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Making Predictions

Making Predictions

Author: Sydney Bauer

This lesson explains the reading strategy of making predictions when reading.

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Making Predictions

When you are asked to make predictions before or while you are reading, you are being asked to consider the information provided in the reading and make an educated guess as to what will happen, or make an inference about what the ideas are building towards. This might slow down the active reading process the first few times you try it, but you should do your best to avoid agonizing over the predictions you make. The more often you take the time to make predictions, the easier it will become. Eventually, your brain will begin making predictions automatically when you read.


Make sure that you limit yourself to making plausible predictions. What I mean is, don’t make silly, outlandish, or ridiculous predictions that couldn’t possibly happen.


  • For example, you wouldn’t make the prediction that aliens will land in the middle of the street in the second to last chapter of Mrs. Dalloway by Virginia Woolf. It would be highly unlikely, and there’s no evidence early on in the book to support that prediction.
    • You could make the prediction that the novel is gaining momentum as the plot unfolds, and that something is bound to happen at the party at the end of the novel (when nearly all of the major characters will be gathered together). You might make predictions about what will happen between WWII veteran Septimus and his psychiatrist Sir William Bradshaw, or Peter Walsh and Mrs. Dalloway.


Before you read:

  • Consider the type of book or piece of writing that you are about to read
    • Is it fiction (made up) or non-fiction?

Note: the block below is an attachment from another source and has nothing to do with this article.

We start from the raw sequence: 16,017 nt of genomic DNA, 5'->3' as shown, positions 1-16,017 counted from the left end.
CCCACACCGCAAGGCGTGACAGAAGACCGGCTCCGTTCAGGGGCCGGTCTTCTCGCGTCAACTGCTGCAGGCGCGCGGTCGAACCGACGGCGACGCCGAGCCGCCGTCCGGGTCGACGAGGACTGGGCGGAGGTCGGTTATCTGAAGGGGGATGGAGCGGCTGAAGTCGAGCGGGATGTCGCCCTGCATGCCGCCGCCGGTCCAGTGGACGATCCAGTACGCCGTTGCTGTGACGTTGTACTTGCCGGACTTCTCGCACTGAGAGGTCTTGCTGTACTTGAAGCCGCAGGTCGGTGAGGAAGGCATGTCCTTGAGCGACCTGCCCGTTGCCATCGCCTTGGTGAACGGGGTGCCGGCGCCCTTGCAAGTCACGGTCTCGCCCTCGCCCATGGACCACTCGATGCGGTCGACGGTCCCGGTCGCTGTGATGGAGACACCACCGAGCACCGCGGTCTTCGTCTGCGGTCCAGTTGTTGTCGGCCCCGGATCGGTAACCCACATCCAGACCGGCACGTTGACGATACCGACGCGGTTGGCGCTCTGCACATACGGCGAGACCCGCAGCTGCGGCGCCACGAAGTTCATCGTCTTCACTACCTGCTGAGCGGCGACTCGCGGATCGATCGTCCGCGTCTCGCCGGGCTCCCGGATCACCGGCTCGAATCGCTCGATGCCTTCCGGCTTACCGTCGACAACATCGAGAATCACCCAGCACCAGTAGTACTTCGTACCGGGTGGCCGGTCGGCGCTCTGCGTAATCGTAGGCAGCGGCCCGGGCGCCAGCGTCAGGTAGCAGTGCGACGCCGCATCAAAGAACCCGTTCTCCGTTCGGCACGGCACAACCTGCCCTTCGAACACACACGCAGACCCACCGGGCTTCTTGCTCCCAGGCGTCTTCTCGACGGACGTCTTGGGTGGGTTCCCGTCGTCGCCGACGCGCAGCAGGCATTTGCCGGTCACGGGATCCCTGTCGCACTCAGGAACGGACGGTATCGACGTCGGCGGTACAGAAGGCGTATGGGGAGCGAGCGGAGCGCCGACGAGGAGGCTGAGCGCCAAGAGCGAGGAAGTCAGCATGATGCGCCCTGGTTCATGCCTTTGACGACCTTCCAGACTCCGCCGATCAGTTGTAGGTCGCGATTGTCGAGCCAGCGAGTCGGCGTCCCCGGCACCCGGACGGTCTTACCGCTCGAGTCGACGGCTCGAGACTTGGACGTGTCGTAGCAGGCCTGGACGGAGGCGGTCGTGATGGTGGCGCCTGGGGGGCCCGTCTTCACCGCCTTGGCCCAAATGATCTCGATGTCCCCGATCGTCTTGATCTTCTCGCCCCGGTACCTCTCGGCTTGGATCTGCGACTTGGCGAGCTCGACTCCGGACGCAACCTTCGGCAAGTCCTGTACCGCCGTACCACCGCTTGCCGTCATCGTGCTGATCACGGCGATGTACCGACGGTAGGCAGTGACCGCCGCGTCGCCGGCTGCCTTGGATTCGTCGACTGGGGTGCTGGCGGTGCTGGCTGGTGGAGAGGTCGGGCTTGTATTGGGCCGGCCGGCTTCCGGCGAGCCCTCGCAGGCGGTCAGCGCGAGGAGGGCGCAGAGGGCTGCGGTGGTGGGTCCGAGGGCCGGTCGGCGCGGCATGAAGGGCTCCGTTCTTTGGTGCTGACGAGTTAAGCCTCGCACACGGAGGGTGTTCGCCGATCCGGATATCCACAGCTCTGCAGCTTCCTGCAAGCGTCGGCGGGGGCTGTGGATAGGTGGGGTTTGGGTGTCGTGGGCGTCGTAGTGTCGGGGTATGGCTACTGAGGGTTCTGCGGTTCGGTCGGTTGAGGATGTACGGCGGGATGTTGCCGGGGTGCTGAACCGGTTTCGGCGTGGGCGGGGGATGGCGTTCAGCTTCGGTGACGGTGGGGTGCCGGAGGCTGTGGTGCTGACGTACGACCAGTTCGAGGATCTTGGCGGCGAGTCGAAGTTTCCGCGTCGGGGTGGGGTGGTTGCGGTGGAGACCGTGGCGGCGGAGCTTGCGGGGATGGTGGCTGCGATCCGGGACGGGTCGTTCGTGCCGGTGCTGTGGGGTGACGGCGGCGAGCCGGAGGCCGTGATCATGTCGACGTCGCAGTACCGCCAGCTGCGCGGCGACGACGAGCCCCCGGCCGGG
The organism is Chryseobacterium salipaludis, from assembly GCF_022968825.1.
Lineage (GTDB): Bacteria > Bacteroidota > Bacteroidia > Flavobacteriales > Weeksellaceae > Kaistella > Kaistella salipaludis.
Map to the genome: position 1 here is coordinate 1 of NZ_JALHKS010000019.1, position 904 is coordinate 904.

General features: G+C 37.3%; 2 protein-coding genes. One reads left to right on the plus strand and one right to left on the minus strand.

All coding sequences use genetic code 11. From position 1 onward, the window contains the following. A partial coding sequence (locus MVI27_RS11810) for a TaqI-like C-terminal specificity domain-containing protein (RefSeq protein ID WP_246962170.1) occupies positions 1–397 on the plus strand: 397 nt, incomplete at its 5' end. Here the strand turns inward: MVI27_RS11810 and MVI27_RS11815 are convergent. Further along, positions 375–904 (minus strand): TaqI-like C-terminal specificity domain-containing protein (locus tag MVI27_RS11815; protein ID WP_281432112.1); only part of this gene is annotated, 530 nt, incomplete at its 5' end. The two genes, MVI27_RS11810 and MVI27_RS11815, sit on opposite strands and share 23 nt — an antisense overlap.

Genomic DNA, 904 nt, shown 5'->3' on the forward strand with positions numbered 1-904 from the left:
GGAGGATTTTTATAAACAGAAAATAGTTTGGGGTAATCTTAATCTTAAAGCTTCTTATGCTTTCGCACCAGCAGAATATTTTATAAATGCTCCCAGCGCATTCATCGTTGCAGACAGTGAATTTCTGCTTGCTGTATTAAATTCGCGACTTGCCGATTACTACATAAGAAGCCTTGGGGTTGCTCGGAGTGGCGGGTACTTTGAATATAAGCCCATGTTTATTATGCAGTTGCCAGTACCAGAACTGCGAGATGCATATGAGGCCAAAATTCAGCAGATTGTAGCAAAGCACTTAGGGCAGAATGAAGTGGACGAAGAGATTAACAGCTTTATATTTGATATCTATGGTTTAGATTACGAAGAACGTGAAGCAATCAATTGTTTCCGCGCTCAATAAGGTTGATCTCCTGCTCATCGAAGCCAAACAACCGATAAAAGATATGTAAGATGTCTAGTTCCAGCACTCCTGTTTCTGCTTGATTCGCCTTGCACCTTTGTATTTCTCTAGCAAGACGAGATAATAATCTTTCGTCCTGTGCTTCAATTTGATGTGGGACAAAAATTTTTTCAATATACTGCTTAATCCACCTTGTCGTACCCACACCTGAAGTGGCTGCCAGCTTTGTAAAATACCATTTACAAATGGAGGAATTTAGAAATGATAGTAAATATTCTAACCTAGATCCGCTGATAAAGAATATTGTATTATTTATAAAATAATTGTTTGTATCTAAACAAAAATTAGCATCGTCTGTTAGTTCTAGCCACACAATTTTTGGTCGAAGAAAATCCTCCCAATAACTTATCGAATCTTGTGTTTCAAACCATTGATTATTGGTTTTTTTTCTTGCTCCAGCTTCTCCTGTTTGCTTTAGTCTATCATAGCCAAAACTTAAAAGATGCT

• When was the book written?
    • Who wrote it? Is that author famous or well-known for a certain type of writing?
  • Now make some predictions:
    • What do you think will happen in the book? Why do you think that?
    • It’s a good idea to consider the title, cover, and any other information that is provided on the cover of the book.



As you read, ask yourself the following questions:

  • Based on what has happened so far in the text, what do I expect to happen next?
    • What will be the result of the events that have happened so far?
  • Based on the information I’ve read so far, where do I think the discussion is heading?
    • What will be this writer’s conclusion?
    • What can I expect to learn (or discover) from the information I have yet to read?


How does making predictions before/during a reading help improve reading comprehension?

It keeps your mind focused on the task of considering the evidence or information you read and then formulating a prediction, and comparing your prediction (what you expected to happen in the story or what you expected to learn) against what actually happens in the reading.


Making predictions, especially while reading, forces your mind to participate in a game of guess-and-check, where you make an educated guess as to what will happen or where the information will lead, and once you’ve completed more reading (another chapter, section, or the book as a whole) checking those guesses against the new information. It’s like extended problem solving. 

Making Predictions